Typical for Robert Schumann is the obsessive concentration on a specific genre in the music he composes. Thus, in his “Chamber Music Year” he created his famous Piano Quintet, three string quartets, as well as the Piano Quartet, op. 47. His works until this point do not include a chamber piece, except for an early juvenile attempt.

Motif: Romance | February 13th, 2018


PERFORMERS

SANCAR SAPAEV, violin

YANA ZELENOGORSKA, violin

STEFANIA YANKOVA, viola

ATANAS KRASTEV, violoncello

VENETA NEYNSKA, piano

PROGRAM

BRUCH – Romance for viola

SCHOSTAKOVICH – Prelude from Five Pieces for Two Violins and Piano

BRAHMS – Piano Quintet in F minor, op. 34

CURIOUS FACTS

‘The beauty of the quintet cannot be put into words’, exclaimed conductor Hermann Levy but this appraisal comes after some wandering among chamber music’s depths. In fact, the Piano Quintet’s original version by Johannes Brahms doesn’t include a piano and is scored for a string quintet. The transformation that followed is for two pianos without strings and only the third version we know best today is for two violins, viola, violoncello and piano. Brahms destroyed the original for strings but published the other two versions of the piece.


Motif: Catalyst, March 24th, 2018


PERFORMERS

GRETA MUTLU, violin | VENETA NEYNSKA, piano

PROGRAM

SCHUBERT – Sonata for violin and piano No. 2 in A minor, D 385

FAURE – Sonata for violin and piano No. 1 in A Major, op., 13

PROKOFIEV – Sonata for violin and piano No. 2, op. 94

P. VLADIGUEROV – Four pieces for violin and piano, op. 12

CURIOUS FACTS

Where does music come from?

The image of lonely artist, this romanticized myth, has little to do with the reality of creative life. Much of the chamber music we know and love today was conceived thanks to the relationships between composers and their dedicatees. In this program, violinist Greta Mutlu and pianist Veneta Neynska look at the fascinating connections between composers and the individuals behind the creation of these fine and much beloved works.

Many of Franz Schubert’s pieces, including this sonata, were written as gifts. Throughout his life, his circle of close friends was a source of inspiration.

Gabriel Faure’s moving sonata came to be through his encounters with the Viardot family. It is dedicated to the violinist Paul Viardot, son of famous singer Pauline Viardot, and brother of Marianne – the beauty who broke Faure’s heart after a short-lived engagement.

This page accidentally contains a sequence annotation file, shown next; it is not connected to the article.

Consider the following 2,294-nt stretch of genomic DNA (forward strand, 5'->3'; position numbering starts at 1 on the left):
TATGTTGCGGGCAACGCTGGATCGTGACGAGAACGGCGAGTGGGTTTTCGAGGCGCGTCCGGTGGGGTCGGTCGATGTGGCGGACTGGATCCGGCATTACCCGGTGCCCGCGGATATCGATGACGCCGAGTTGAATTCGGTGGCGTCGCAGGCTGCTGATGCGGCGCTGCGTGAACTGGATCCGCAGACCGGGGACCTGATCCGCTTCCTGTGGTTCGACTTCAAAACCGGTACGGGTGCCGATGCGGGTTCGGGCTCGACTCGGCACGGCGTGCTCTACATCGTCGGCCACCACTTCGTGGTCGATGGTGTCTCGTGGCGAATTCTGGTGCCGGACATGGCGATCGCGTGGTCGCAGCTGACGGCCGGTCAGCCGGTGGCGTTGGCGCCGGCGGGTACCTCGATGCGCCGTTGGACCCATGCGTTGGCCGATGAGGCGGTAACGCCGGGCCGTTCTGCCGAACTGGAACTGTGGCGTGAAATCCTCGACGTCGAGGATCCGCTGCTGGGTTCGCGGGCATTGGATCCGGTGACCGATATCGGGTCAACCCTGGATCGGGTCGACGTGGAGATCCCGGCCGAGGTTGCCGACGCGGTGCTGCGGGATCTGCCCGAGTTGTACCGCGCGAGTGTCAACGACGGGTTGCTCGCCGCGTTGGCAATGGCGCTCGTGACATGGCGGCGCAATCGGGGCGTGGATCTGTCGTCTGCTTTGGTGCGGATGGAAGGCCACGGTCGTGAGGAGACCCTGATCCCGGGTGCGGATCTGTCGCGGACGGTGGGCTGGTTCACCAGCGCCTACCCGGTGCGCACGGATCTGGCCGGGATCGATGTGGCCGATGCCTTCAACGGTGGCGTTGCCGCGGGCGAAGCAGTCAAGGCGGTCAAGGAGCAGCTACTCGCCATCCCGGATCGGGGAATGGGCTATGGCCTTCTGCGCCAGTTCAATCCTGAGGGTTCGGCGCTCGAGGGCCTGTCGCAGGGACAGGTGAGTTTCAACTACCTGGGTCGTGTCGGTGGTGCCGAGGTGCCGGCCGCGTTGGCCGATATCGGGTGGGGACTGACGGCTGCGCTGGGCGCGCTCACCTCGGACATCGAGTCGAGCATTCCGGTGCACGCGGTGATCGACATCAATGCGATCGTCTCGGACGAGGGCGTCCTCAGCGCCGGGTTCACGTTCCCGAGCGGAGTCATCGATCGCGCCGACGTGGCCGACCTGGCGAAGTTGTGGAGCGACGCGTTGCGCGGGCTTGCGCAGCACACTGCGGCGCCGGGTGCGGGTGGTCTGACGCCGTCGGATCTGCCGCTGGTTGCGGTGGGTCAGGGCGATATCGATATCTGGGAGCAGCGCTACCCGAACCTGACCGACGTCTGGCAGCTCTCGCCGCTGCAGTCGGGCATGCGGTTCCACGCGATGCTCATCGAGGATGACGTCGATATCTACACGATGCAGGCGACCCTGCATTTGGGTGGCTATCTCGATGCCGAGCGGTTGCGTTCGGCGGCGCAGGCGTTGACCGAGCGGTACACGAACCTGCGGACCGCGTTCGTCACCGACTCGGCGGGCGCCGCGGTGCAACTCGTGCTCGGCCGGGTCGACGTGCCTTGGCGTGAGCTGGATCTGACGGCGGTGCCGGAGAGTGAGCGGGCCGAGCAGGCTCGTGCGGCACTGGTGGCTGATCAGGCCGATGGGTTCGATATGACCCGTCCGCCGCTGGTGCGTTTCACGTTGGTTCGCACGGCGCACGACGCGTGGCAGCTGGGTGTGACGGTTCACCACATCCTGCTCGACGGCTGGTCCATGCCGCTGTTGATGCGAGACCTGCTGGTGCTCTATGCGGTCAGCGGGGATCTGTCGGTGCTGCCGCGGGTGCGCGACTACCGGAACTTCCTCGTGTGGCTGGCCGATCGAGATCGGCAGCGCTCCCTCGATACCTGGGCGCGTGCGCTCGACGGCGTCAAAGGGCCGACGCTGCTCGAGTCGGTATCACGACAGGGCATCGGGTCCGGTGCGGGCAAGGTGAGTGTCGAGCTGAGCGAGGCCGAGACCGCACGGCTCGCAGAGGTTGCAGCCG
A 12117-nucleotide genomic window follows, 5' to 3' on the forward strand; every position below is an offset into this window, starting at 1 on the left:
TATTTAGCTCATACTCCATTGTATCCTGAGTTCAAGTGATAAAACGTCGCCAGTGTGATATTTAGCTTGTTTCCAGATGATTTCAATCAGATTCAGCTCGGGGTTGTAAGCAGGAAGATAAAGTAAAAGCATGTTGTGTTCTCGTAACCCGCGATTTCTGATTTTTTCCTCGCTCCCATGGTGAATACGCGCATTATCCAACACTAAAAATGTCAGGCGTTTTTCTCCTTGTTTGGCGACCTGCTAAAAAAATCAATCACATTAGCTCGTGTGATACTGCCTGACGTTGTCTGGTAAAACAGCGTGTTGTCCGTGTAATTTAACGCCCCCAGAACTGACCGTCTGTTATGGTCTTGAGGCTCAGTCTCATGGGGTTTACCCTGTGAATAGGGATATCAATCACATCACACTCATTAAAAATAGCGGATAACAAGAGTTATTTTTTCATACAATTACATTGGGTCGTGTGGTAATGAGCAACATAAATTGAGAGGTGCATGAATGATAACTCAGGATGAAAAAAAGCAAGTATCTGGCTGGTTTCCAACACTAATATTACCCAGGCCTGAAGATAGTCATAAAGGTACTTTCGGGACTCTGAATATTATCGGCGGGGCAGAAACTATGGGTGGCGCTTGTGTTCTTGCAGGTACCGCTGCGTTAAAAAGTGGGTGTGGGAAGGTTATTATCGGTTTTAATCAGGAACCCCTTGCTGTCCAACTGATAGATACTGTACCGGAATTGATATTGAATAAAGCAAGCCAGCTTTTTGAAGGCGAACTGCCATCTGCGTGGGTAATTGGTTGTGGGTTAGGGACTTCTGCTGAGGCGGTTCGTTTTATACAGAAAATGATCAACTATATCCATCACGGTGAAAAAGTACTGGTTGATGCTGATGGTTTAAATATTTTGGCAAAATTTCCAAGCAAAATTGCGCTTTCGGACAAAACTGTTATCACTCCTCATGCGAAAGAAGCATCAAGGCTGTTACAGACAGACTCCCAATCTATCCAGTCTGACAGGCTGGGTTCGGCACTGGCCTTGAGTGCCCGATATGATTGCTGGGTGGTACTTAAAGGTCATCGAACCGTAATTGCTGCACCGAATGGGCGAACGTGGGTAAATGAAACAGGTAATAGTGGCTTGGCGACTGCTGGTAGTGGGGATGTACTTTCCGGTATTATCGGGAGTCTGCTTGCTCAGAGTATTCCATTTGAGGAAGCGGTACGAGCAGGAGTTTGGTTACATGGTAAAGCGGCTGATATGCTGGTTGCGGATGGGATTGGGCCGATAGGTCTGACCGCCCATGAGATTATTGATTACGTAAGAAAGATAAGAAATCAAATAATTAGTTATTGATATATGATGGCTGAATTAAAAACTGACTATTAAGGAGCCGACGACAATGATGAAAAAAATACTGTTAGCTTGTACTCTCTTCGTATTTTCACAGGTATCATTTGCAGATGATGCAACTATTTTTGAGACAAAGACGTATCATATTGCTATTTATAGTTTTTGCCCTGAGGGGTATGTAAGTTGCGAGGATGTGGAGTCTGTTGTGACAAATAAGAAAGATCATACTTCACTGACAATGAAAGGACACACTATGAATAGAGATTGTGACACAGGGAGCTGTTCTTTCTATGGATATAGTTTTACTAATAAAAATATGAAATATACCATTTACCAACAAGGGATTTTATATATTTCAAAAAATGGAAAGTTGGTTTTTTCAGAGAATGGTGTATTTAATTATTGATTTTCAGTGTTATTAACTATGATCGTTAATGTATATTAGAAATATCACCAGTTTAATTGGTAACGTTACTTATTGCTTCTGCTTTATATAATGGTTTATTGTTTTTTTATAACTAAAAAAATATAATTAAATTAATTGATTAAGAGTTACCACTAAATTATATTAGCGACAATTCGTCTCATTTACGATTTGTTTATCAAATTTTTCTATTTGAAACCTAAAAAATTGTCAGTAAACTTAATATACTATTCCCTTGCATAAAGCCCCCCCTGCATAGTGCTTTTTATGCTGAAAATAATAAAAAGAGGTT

Though originally a piece for flute and piano, Sergei Prokofiev’s sonata became a staple of the violin repertoire thanks to legendary violinist David Oistrakh. It was at his request that Prokofiev reworked the piece a year after originally composing it.

Pantcho Vladigueroff left us a treasure-chest full of violin and piano music. Much of it was written for the extensive tours he and his twin brother Lyuben went on together.

Performers, audience, composers and their muses, it is in only the space between us that music can truly live in.


Motif: Marimba


PERFORMER

VASSILENA SERAFIMOVA, marimba

PROGRAM

CANGELOSI – Bad Touch (musical theater and electronics)

XENAKIS – Rebond a

JAVIER AVARES – Temazcal (maracas and electronics)

JOHN PSATHAS – One Study, One Summary (marimba and electronics)

THIERRY DE MEY – Silence Must Be (chef d’orchestre et électroniques)

J. S. BASCH – Chaconne in D minor

XENAKIS – Rebond b

CURIOUS FACTS

Vassilena Serafimova was born in Pleven but in the past ten years lives, studies and works in Paris. She is a laureate of numerous competitions, among which Music and Earth (Grand Prix), ARD Munich (Second Prize), Fifth International Marimba Competition in Stuttgart (First Prize), and many others. The percussionist’s debut CD is in a duet with pianist Thomas Encho and is a production of Deutsche Grammophon. Incredibly popular in France are the specially produced mallets with the Bulgarian musician’s name.